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Location: Toronto, Ontario, Canada

The ultimate meaning of life is to embrace that which compels you to act in spite of fear.

Saturday, November 19, 2005

Zip Bam, Boomer

A few days ago, I was standing in the paved courtyard of my stepson's school. This is the area where parents gather, gossip, amble, and wait for the afternoon bell to sound the release of their children from the portables.

I had arrived a little early, so I was alone for a few minutes. As I am wont to do, I started scanning my surroundings, looking for details and patterns, when I spotted a string of bird's nests in the deciduous trees beyond the portables. Having lost their leaves the trees could no longer hide what they had hidden months earlier: the birds' survival instinct and tendency to act in concert.

But there were no birds, only wind. Then, breaking my focus, the Beatles song "Hey Jude" began blaring from a nearby portable, filling my ears.

Now, I like the Beatles. Always have. They had some brilliant stuff. Besides, my taste in music is generation-less.

But I couldn't help but recall hearing that song in class back in the 1970s. Our young boomer teachers, who at that time were fresh out of university, often played rock and folk tunes for our edification. We thought it was kinda cool. Kinda.

However, standing there in the courtyard I thought: "Wait. People my age are the teachers now. Aren't we? Maybe that's a boomer teacher in that portable. Or is my generation so utterly without cultural ownership of any kind that we have to recycle the 1960s stuff for these kids? What about our stuff? Then it occurred to me that a class of children chiming along to "Cars" by Gary Numan would be kinda weird, if not a little funny. The grinding indignation of Skinny Puppy would be unthinkable. Bjork might scare and confuse them. Bauhaus might mess them up. And "God Save the Queen" by the Sex Pistols would hardly be appropriate in a place of childhood education. Especially the line, 'No future for you...'"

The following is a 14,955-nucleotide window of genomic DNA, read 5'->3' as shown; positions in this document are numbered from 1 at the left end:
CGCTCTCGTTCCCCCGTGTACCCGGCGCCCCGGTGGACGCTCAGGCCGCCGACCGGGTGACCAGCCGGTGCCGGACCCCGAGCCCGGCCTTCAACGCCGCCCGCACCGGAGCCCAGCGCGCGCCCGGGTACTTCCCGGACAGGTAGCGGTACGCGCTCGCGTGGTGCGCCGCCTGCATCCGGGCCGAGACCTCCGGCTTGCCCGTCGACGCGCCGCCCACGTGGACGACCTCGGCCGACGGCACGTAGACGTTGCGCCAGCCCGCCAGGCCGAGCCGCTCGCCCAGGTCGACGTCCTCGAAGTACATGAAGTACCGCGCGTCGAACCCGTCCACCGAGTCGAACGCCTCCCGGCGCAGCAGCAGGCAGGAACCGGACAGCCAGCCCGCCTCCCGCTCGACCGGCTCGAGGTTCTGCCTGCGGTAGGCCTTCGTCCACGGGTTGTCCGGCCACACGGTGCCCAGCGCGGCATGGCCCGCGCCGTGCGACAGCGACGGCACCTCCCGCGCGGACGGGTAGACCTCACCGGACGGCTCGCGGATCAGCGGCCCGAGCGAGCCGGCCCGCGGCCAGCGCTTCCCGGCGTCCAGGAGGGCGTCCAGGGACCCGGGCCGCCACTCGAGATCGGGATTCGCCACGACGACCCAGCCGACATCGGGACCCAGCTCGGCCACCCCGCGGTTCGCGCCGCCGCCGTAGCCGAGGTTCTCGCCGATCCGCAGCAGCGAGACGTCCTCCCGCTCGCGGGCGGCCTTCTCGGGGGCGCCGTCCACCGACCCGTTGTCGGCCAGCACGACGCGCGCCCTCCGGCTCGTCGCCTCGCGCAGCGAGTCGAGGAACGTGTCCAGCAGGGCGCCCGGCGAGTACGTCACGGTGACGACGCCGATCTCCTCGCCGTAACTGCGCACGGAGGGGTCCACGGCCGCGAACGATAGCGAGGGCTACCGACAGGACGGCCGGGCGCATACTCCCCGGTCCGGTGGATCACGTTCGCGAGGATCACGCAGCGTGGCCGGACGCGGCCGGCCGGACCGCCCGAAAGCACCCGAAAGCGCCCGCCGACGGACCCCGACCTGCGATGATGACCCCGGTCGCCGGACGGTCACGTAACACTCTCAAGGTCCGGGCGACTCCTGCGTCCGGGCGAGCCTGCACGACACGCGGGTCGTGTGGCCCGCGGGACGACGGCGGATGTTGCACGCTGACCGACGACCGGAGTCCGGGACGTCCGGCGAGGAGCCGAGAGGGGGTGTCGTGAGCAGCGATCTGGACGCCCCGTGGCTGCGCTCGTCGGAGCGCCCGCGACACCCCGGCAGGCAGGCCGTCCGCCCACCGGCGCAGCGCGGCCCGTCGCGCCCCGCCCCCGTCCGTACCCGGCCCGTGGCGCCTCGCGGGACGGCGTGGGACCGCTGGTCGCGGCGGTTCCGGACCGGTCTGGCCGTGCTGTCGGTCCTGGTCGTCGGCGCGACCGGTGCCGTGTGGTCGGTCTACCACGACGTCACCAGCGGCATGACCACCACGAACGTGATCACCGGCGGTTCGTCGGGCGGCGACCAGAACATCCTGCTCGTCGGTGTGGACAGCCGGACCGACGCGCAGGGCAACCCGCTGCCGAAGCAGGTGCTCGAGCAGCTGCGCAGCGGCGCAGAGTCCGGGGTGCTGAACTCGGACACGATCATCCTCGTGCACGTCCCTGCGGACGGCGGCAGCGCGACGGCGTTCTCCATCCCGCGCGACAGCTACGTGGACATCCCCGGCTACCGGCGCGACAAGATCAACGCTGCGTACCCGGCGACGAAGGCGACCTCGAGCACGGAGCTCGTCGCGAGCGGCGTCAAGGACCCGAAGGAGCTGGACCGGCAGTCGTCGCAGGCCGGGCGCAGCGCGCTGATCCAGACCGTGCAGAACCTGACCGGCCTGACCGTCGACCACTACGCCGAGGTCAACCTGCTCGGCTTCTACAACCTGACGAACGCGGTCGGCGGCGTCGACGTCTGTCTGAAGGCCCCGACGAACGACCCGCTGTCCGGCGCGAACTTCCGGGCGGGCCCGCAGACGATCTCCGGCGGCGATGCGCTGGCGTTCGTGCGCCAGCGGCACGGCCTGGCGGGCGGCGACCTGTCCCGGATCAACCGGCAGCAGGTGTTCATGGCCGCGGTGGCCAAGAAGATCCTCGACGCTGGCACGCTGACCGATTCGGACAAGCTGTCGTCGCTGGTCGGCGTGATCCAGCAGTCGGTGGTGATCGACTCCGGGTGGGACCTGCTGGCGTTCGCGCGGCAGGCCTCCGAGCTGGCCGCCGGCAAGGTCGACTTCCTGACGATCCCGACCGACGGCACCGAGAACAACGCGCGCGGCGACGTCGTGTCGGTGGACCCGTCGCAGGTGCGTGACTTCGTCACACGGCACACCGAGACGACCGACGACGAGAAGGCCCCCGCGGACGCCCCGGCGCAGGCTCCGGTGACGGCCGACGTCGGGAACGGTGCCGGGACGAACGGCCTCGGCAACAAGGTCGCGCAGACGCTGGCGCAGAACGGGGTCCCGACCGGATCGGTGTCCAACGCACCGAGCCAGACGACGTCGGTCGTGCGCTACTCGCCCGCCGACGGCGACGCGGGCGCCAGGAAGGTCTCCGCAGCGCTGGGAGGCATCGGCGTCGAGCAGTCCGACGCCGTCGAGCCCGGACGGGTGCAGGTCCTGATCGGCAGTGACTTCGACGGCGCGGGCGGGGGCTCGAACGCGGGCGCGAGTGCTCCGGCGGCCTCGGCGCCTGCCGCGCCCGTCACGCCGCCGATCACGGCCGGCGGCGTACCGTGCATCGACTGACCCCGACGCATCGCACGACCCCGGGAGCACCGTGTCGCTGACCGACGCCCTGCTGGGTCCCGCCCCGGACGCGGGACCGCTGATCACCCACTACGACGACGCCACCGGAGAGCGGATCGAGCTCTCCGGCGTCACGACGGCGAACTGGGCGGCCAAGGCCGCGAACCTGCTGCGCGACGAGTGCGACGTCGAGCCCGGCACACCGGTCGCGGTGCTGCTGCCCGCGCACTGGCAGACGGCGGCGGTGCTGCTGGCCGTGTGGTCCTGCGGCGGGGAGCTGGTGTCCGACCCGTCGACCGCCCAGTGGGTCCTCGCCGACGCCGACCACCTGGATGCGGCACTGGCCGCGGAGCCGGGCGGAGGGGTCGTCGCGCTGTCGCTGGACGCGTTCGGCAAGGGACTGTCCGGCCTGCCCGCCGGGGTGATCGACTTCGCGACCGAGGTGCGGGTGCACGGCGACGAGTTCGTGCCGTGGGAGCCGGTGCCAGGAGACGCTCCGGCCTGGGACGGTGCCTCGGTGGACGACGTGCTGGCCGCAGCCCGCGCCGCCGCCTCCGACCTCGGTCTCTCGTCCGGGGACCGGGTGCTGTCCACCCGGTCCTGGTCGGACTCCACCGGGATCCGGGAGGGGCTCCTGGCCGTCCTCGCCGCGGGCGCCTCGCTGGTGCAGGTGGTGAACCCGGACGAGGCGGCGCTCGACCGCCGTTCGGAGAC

Don't get me wrong, I have nothing against boomers as individuals. Some of my friends are boomers. My mom is remarried to a boomer (who was even at Woodstock). And boomers have given me breaks in my work life. Conversely, I've been burned by Gen Xers. Unfortunately, there is a full spectrum of assholes out there.

The boomers are just doing what every other generation has done -- holding the levers as long as possible. It's human nature. It's evolutionary. You and your peers strive to create meaning and leave a legacy. Though I'm sure most of us would agree the boomers have made their mark by now. And I do feel a little rare when they break into song and dance, as on one episode of Murphy Brown or in movies like The Big Chill.

Of course, we had to go and dance to The Knack's "My Sharona" in a 7-11 in the movie Reality Bites. That was gay. I felt rare during that scene.

So, what of my generation's cultural contribution? What will be our legacy when we finally get the reins?

Read this piece by Jack Shafer in Slate.


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